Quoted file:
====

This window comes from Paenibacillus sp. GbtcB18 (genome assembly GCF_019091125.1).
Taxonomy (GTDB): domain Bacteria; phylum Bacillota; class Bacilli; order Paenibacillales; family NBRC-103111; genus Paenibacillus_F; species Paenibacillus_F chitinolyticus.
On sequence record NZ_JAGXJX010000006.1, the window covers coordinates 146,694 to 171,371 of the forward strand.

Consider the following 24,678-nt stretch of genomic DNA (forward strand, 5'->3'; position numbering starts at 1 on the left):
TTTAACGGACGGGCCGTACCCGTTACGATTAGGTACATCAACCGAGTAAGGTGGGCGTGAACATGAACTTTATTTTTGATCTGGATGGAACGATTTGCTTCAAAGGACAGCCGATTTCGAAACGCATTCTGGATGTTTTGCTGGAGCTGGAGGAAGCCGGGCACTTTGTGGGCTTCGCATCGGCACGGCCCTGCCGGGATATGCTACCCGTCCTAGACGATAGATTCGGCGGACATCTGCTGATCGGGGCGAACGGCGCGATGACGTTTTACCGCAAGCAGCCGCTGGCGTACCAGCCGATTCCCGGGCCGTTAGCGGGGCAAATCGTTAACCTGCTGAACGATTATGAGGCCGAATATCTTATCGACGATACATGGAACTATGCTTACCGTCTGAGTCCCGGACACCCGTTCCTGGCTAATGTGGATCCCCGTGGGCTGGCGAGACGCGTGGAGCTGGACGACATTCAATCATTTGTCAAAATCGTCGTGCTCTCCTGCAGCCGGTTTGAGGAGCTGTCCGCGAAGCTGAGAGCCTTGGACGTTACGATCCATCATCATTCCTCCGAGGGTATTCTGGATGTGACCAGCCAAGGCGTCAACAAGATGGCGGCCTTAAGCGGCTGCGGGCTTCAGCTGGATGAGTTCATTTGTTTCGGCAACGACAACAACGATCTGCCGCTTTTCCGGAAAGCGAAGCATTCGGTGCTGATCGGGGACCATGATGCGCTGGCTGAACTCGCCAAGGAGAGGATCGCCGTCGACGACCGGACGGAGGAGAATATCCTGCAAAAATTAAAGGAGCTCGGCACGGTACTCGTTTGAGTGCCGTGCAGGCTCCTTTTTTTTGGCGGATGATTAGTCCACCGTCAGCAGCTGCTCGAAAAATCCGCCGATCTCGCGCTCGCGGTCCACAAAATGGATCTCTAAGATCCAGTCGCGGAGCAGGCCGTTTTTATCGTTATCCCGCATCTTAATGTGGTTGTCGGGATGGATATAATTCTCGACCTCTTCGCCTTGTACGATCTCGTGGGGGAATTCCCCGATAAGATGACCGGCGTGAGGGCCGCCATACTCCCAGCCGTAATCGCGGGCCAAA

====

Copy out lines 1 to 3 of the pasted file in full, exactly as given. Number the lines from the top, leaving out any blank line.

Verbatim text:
This window comes from Paenibacillus sp. GbtcB18 (genome assembly GCF_019091125.1).
Taxonomy (GTDB): domain Bacteria; phylum Bacillota; class Bacilli; order Paenibacillales; family NBRC-103111; genus Paenibacillus_F; species Paenibacillus_F chitinolyticus.
On sequence record NZ_JAGXJX010000006.1, the window covers coordinates 146,694 to 171,371 of the forward strand.